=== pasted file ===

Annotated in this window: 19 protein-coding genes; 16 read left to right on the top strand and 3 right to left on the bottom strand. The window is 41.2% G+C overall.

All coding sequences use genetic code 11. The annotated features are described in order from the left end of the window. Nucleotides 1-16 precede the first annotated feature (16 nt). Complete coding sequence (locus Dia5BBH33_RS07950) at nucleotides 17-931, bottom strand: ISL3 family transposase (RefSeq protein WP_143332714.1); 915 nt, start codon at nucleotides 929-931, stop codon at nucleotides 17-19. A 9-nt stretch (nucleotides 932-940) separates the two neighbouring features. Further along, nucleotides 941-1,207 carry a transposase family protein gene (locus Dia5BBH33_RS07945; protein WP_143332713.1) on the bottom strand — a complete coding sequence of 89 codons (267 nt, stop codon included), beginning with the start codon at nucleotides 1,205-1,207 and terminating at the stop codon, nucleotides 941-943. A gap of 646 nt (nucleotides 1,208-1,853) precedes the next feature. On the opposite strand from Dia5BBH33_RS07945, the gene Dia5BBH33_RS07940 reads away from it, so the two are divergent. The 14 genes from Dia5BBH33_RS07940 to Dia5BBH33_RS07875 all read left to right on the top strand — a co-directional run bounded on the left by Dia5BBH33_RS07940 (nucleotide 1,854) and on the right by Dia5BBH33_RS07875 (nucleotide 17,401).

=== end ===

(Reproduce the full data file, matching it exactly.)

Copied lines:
Annotated in this window: 19 protein-coding genes; 16 read left to right on the top strand and 3 right to left on the bottom strand. The window is 41.2% G+C overall.

All coding sequences use genetic code 11. The annotated features are described in order from the left end of the window. Nucleotides 1-16 precede the first annotated feature (16 nt). Complete coding sequence (locus Dia5BBH33_RS07950) at nucleotides 17-931, bottom strand: ISL3 family transposase (RefSeq protein WP_143332714.1); 915 nt, start codon at nucleotides 929-931, stop codon at nucleotides 17-19. A 9-nt stretch (nucleotides 932-940) separates the two neighbouring features. Further along, nucleotides 941-1,207 carry a transposase family protein gene (locus Dia5BBH33_RS07945; protein WP_143332713.1) on the bottom strand — a complete coding sequence of 89 codons (267 nt, stop codon included), beginning with the start codon at nucleotides 1,205-1,207 and terminating at the stop codon, nucleotides 941-943. A gap of 646 nt (nucleotides 1,208-1,853) precedes the next feature. On the opposite strand from Dia5BBH33_RS07945, the gene Dia5BBH33_RS07940 reads away from it, so the two are divergent. The 14 genes from Dia5BBH33_RS07940 to Dia5BBH33_RS07875 all read left to right on the top strand — a co-directional run bounded on the left by Dia5BBH33_RS07940 (nucleotide 1,854) and on the right by Dia5BBH33_RS07875 (nucleotide 17,401).